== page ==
EU Cross-Border Commercial Mediation : Listening to Disputants - Changing the Frame; Framing the Changes
Anna Howard

Despite the growing national and international regulatory framework to support cross-border mediation, the use of such mediation appears to remain stubbornly low. This book focuses in particular on the European Union's (EU's) continued efforts to encourage the use of cross-border mediation and examines why such efforts have had a limited impact. It does so by drawing on rare, and at times surprising, detailed insights from in-house counsel of multinational companies regarding their use of EU cross-border commercial mediation. By viewing mediation through the lens of disputants, new and important findings regarding why disputants do, and do not, use cross-border mediation have emerged. While these findings are of primary relevance to EU policy and practice, they have implications far beyond the EU context at a time of increasing international interest in cross-border mediation. The analysis of the insights provided by the disputants reveals, for example: the prominent role played by negotiation as a cross-border dispute resolution process; that negotiation is a key comparator for disputants when considering whether to use mediation; how the EU's continued focus on understanding and presenting mediation as an alternative to litigation has resulted in measures which are insufficient to address fully the barriers to the use of mediation; intriguing barriers to the use of mediation which arise from the association which disputants draw between mediation and negotiation; how the relationship which disputants draw between mediation and negotiation paradoxically raises both opportunities for, and obstacles to, the increased use of mediation; and what disputants need in order to increase their use of cross-border mediation. The qualitative nature (by way of interviews) of the research conducted for this book has enabled the identification of nuanced and novel findings regarding mediation's position and potential in cross-border dispute resolution. These findings, together with a detailed examination of the EU Directive on Certain Aspects of Mediation in Civil and Commercial Matters and the EU's continued initiatives to foster the use of mediation, form the foundation upon which this book's recommendations are built. Changing the frame to view the use of mediation through the disputants'perspective, as this book does, provides the opportunity for the EU to promote cross-border mediation in a way which resonates more deeply with disputants and responds more fully to their concerns and needs. This thought-provoking book will be of interest not only to European and national bodies seeking to promote the use of mediation but clearly also to dispute resolution academics, in-house counsel, and of course mediators and dispute resolution practitioners in general.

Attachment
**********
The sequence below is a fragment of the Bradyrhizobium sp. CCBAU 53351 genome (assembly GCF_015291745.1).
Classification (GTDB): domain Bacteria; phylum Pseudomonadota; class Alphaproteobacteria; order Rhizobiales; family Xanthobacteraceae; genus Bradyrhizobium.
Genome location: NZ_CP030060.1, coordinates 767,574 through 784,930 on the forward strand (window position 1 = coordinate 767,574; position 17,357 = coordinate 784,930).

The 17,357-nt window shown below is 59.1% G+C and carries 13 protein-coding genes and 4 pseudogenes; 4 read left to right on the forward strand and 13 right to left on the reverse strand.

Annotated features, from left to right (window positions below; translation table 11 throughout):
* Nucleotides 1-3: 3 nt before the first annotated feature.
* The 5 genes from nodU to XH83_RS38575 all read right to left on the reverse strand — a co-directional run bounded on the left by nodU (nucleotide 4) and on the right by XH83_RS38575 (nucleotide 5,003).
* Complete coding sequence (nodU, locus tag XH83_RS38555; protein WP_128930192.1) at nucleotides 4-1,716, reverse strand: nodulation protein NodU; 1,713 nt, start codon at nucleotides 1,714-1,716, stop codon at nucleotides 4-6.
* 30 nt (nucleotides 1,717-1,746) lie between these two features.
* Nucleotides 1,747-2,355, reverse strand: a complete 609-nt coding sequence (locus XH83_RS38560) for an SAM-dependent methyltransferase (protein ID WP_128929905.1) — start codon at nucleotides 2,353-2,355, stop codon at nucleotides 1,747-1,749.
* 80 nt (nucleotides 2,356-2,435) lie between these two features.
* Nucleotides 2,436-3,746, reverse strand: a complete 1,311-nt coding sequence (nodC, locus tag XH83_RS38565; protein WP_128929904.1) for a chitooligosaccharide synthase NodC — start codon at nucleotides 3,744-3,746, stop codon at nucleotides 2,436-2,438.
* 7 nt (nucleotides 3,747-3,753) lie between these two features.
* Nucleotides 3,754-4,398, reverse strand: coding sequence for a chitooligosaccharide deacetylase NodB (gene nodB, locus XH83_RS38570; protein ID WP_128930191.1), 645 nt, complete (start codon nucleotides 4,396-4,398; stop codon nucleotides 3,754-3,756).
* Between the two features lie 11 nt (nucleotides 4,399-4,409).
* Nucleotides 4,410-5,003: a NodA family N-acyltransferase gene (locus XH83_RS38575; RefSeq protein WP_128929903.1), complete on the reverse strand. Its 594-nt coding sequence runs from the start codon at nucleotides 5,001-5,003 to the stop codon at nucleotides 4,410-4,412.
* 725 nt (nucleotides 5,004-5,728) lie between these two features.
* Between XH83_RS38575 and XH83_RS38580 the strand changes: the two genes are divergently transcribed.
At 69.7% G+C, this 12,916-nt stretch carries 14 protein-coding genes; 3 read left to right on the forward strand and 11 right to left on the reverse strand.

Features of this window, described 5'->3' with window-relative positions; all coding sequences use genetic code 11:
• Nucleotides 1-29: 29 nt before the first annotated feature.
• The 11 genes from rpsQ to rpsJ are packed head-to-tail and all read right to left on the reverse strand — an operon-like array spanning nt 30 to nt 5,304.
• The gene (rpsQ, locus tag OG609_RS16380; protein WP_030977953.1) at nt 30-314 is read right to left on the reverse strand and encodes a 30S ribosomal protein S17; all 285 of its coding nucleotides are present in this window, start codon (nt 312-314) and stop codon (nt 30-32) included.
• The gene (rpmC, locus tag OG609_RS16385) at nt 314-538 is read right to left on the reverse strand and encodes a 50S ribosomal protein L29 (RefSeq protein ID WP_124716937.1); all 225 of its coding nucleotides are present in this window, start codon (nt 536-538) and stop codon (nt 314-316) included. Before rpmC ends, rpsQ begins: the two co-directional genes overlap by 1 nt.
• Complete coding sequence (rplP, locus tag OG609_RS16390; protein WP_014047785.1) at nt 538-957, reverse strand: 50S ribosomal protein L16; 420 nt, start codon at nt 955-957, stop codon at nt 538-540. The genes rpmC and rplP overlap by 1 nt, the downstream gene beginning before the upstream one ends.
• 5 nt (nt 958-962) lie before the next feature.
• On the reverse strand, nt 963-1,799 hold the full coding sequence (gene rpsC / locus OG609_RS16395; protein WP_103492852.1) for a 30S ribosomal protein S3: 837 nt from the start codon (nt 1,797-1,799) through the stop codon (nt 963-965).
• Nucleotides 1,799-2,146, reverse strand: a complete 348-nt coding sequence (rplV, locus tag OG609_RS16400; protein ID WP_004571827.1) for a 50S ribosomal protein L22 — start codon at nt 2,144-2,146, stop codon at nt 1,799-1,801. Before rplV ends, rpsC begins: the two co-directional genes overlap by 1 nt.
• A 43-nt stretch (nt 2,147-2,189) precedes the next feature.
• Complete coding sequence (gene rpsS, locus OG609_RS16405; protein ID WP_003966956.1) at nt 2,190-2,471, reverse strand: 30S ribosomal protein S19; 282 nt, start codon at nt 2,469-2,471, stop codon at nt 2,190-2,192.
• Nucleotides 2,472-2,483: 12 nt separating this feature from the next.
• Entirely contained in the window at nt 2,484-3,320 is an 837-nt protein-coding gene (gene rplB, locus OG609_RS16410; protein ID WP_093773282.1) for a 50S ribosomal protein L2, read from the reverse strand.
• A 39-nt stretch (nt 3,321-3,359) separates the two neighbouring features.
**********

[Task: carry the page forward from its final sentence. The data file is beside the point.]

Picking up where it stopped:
Kluwer Law International
Год издания:

Полный текст книги доступен студентам и сотрудникам МФТИ через Личный кабинет

После авторизации пройдите по ссылке « Электронная библиотека МФТИ»